The Casket Lottery
No Sleep Records
While some things get better with age, it’s hard to say if that axiom always holds true for 90’s emo and post-hardcore bands. In a genre so driven by teen angst and frustration, it’s often difficult to retain the energy and intensity of youth well into your 30’s. From a fan’s perspective, it’s also difficult not to allow some amount of apprehension to set in when such a band makes a return after a lengthy hiatus. Given the number of recent reunions that have (rightly or wrongly) taken criticism for being halfhearted attempts to reclaim former glory, it’s enough to make even a once-legendary act a bit nervous.
However, if The Casket Lottery was at all worried about what their first record since 2004’s four song EP Smoke And Mirrors was going to sound like, it certainly doesn’t show on Real Fear. Similar to what Coalesce accomplished with OX in 2009, (with whom The Casket Lottery share guitarist and vocalist Nathan Ellis, who plays bass with the influential metalcore act, as well as drummer Nathan Richardson and founding bassist Stacy Hilt), the band has emerged from a long slumber with what is arguably the strongest record of their career. It retains the driving Midwestern emo grit that established them as an influential act over a decade ago without sounding like a desperate grab to cash in on their former glory, while also fitting right at home with the current No Sleep roster.
This is no small feat, and it’s impressive how current this record manages to sound while staying true to the band’s established style. It could just be the kids today have caught up with what The Casket Lottery was doing years ago, but this record would not be out of place in between your Balance And Composure and Tigers Jaw LPs, nor your Small Brown Bike and Get Up Kids records. Real Fear deserves points as well for having no glaringly weak songs; this is a solidly played record from start to finish that sees the band benefiting from their years of experience.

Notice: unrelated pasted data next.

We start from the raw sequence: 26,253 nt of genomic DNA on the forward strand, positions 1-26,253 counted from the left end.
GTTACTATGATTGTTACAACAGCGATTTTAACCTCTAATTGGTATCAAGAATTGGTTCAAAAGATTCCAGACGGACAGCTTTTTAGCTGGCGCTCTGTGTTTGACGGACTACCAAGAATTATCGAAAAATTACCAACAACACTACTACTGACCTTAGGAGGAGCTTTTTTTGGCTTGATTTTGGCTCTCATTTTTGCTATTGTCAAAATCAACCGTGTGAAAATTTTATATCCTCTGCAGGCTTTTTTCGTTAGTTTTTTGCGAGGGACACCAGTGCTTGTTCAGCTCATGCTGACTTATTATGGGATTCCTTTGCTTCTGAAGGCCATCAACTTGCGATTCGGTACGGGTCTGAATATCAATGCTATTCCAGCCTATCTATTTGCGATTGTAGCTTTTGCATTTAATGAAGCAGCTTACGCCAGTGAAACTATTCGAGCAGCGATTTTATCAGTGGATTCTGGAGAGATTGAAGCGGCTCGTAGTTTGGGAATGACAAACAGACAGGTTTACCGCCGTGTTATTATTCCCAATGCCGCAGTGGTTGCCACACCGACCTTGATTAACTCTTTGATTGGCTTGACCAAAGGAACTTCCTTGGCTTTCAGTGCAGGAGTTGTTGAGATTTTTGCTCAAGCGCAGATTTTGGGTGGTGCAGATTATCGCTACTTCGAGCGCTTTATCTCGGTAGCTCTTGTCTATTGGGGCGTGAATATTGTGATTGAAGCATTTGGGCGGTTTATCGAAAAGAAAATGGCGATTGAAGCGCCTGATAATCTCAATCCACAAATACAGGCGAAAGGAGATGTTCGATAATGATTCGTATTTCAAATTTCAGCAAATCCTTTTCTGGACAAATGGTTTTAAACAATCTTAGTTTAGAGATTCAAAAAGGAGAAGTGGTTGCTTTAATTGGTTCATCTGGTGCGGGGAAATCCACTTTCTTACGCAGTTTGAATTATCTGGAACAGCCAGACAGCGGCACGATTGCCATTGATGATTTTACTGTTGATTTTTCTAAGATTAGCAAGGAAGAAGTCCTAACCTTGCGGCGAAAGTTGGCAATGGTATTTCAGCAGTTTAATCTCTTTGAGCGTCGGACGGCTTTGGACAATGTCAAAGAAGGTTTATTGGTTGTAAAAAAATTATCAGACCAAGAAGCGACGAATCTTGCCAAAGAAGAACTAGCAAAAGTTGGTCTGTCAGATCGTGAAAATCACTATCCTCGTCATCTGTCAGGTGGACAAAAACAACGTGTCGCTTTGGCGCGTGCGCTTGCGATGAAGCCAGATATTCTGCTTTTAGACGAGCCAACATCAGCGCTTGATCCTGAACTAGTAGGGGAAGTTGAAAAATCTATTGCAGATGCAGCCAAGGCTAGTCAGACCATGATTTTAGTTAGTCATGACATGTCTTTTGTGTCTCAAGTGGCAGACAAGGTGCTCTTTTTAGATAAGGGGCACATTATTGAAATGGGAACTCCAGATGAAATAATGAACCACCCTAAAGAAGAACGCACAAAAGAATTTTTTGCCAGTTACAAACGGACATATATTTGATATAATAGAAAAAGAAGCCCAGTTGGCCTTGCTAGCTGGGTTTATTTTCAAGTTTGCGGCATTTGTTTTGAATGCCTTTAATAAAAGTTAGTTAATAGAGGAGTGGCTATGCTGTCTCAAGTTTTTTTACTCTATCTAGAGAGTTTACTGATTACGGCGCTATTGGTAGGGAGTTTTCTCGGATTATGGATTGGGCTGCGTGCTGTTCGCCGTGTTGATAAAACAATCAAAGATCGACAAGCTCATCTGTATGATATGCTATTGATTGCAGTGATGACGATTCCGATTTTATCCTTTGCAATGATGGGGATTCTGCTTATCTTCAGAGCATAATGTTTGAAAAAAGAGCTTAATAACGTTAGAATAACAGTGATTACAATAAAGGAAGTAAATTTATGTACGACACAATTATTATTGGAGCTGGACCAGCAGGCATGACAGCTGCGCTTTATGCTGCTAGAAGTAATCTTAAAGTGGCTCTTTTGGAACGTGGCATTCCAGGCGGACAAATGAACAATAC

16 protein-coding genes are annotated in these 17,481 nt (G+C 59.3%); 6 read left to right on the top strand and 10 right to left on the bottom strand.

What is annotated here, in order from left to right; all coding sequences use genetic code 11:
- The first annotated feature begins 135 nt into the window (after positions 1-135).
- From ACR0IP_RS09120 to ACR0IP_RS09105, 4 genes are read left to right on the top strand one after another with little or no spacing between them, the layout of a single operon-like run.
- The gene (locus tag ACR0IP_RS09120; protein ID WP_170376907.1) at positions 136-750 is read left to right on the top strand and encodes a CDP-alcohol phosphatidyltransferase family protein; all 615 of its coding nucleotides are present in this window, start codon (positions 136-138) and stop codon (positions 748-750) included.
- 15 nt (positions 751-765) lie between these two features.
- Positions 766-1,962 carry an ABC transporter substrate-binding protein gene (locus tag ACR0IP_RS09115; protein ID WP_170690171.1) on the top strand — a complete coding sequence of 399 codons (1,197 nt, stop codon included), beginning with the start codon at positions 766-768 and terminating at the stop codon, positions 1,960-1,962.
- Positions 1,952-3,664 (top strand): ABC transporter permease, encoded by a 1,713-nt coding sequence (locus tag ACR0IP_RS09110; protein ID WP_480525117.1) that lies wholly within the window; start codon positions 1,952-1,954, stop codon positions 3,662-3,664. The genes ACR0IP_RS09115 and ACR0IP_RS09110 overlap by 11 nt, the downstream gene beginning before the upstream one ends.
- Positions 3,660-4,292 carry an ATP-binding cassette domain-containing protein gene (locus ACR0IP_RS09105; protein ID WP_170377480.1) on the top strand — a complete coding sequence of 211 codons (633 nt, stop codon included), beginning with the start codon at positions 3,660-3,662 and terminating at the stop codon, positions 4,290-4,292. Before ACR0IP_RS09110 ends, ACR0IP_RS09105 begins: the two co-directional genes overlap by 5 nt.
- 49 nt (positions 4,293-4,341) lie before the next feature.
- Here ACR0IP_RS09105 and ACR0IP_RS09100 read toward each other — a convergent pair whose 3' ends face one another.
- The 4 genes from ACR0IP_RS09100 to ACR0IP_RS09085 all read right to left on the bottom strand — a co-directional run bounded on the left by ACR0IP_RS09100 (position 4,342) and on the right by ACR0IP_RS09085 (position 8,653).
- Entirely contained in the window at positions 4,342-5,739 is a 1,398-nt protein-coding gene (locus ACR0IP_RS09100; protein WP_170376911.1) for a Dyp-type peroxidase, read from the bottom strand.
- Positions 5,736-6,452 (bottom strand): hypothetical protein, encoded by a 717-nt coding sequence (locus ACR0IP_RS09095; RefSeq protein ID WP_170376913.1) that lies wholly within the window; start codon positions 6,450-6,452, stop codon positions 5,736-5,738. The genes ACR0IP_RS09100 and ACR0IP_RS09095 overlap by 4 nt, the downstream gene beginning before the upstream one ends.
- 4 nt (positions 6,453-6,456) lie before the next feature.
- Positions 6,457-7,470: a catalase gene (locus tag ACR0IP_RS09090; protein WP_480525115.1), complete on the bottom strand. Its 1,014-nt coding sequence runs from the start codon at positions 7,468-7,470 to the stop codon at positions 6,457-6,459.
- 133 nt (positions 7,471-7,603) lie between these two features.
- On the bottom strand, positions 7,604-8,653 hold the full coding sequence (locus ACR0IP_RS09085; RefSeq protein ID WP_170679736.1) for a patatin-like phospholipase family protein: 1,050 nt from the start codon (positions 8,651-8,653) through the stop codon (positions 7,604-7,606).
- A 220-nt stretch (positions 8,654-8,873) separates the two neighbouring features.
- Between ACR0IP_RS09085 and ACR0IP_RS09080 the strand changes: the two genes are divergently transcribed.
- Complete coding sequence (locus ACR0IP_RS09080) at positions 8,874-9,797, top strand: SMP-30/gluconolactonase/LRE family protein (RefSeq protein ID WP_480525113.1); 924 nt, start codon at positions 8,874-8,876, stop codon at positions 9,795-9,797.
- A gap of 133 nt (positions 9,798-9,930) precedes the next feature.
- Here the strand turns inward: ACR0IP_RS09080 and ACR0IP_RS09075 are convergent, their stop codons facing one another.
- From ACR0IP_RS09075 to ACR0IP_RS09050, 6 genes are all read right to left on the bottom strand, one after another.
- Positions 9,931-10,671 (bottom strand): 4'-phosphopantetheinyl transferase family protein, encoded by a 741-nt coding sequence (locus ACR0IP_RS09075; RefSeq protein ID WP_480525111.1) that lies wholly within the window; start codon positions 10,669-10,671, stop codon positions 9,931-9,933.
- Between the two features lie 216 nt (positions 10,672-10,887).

Rather than grow stale in their time off, it seems as though the band has picked up a few new tricks since they’ve been gone. There are moments on Real Fear that are almost straight up creepy sounding, like the opening organ stabs on “Poor Dorian” and dissonant melodic guitar lines in “Pamina,” while the keyboards in “The Moon And The Tide” introduce an almost 80’s pop feel.
For the most part though, Real Fear is about what one would expect in a new record from The Casket Lottery. Bass-heavy riffs create a solid foundation for winding guitar interplay and emotive vocals that pack a measured, reserved intensity. It’s a gripping listen, and it’s almost surprising how catchy a lot of these songs manage to be without going overtly pop. Producer Ed Rose lends the record his trademark rawness and warmth, which further contributes to the record’s classic vibe.
“Blood On The Handle” and “In The Branches” open the record with a one-two punch that should be immediately familiar to anyone who initially got into the band through records like Survival Is For Cowards or Moving Mountains. The towering power chord riffs in “Ghost Whiskey” sound positively triumphant, and are interestingly juxtaposed against low-key verses carried primarily by a driving bass, sparse guitars, and subtle keys. Its follow up, “Baptistina,” follows a similar dynamic, and what sound like fairly straightforward songs reveal themselves to be anything but upon closer inspection. This is a band that has mastered the art of deceptive complexity, and to their credit, this is a mark of solid songwriting.
On Real Fear, The Casket Lottery have managed to grow their sound in interesting ways without abandoning their identity. Continuing to build and improve upon what they helped pioneer over a decade ago, it would be a shame if this record doesn’t help the band broaden their audience and gain the level of recognition they’ve always deserved. If you’ve ever in your life had a soft spot for 90’s emo and post-hardcore, then this is a more than solid effort that is well worth your time.